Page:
Les frères naissants de l’Afrique du nord

LONDRES – Le rôle joué par le fils du dirigeant libyen Mouammar Kadhafi, Saif al-Islam, dans la libération du poseur de bombe de Lockerbie, Abdelbaset Ali al-Megrahi, et la visite d’état du président égyptien Hosni Moubarak à Washington en compagnie de son fils, Gamal, suggèrent que les successions dynastiques sont d’actualité dans les deux pays.

Ce ne sont pas les seuls. Moubarak et Kadhafi, ainsi que le tunisien Zine el-Abidine Ben Ali et l’algérien Abdelaziz Bouteflika comptent parmi les dirigeants les plus âgés dans le monde et avec la plus grande longévité au pouvoir. Les quatre doivent s’atteler à la délicate question de leur succession et des rumeurs de possibles tentatives pour garder le pouvoir dans la famille courent depuis longtemps.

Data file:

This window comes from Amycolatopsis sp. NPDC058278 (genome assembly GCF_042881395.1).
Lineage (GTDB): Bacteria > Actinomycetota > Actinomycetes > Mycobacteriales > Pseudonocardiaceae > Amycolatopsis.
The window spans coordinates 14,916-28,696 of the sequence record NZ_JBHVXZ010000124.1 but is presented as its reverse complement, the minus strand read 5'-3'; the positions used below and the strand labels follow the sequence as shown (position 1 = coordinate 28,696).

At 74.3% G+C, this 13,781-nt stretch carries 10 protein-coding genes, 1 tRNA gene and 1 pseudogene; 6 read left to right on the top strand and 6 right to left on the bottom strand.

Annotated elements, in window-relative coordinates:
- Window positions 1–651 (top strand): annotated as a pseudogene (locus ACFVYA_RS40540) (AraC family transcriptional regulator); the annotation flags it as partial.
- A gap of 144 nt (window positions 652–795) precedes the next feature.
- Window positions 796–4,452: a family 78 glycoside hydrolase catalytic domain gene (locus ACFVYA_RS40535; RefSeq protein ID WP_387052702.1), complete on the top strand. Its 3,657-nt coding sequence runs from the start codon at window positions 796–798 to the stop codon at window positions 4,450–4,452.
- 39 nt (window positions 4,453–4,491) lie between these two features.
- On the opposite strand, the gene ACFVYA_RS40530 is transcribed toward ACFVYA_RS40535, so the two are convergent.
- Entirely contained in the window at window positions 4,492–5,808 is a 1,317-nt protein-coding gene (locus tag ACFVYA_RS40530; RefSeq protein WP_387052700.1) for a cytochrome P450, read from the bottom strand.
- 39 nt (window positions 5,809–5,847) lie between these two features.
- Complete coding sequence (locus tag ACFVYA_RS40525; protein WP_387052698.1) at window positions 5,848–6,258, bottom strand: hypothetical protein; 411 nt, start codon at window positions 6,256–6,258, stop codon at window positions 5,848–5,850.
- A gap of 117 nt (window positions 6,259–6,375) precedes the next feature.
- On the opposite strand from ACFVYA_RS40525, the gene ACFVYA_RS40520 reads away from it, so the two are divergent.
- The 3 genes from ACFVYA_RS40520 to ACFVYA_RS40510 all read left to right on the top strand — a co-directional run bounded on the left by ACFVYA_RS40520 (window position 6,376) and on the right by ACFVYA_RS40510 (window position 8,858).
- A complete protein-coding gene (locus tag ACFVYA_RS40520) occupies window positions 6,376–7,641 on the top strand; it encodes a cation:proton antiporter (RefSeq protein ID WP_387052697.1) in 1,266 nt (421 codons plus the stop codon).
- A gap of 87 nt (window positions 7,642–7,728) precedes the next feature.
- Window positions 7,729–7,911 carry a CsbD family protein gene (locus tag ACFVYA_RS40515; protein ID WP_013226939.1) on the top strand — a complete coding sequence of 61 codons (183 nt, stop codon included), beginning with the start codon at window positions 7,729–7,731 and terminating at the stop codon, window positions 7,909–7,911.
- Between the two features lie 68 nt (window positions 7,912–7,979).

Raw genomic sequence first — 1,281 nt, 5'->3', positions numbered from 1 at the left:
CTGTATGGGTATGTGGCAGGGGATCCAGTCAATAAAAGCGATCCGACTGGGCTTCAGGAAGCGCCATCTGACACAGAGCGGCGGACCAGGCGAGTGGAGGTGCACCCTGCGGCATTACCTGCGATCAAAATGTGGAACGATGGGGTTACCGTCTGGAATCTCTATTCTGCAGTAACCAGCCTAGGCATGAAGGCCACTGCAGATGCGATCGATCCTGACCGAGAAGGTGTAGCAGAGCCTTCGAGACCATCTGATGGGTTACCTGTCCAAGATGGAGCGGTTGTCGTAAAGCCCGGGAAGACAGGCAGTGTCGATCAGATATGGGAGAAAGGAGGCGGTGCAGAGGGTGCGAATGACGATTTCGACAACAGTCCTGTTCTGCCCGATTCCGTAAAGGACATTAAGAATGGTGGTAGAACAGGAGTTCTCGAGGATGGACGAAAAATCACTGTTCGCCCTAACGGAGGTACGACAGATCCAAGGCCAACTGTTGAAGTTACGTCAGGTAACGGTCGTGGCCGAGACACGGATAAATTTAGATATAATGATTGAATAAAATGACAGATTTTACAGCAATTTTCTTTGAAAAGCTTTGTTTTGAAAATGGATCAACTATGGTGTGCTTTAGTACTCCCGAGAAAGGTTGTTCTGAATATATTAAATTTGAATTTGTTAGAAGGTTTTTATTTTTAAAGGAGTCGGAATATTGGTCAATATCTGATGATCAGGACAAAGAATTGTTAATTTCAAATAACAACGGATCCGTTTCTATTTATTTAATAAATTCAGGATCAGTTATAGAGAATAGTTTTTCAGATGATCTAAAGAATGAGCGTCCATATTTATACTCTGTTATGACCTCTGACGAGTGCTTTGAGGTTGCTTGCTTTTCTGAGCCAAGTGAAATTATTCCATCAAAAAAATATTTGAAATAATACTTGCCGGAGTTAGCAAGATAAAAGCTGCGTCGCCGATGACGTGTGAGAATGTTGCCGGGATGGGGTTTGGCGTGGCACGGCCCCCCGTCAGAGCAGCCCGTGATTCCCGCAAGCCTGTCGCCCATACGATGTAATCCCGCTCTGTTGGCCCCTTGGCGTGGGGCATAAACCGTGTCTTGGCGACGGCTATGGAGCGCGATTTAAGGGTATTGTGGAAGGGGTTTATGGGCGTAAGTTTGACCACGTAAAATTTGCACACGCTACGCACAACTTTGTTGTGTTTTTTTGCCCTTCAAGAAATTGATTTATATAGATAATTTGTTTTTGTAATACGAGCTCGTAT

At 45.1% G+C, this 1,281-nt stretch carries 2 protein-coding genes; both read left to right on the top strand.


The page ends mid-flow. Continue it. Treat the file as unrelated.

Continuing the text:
La solution finit par devenir assez banale comme l’illustrent les Aliyev d’Azerbaidjan et les Kim de Corée du nord. Les successions dynastiques permettent de préserver les intérêts souvent très nombreux de la famille régnante ainsi que ceux de l’élite politique et des affaires. Mais la quasi simultanéité des successions en Afrique du nord étonne malgré tout.

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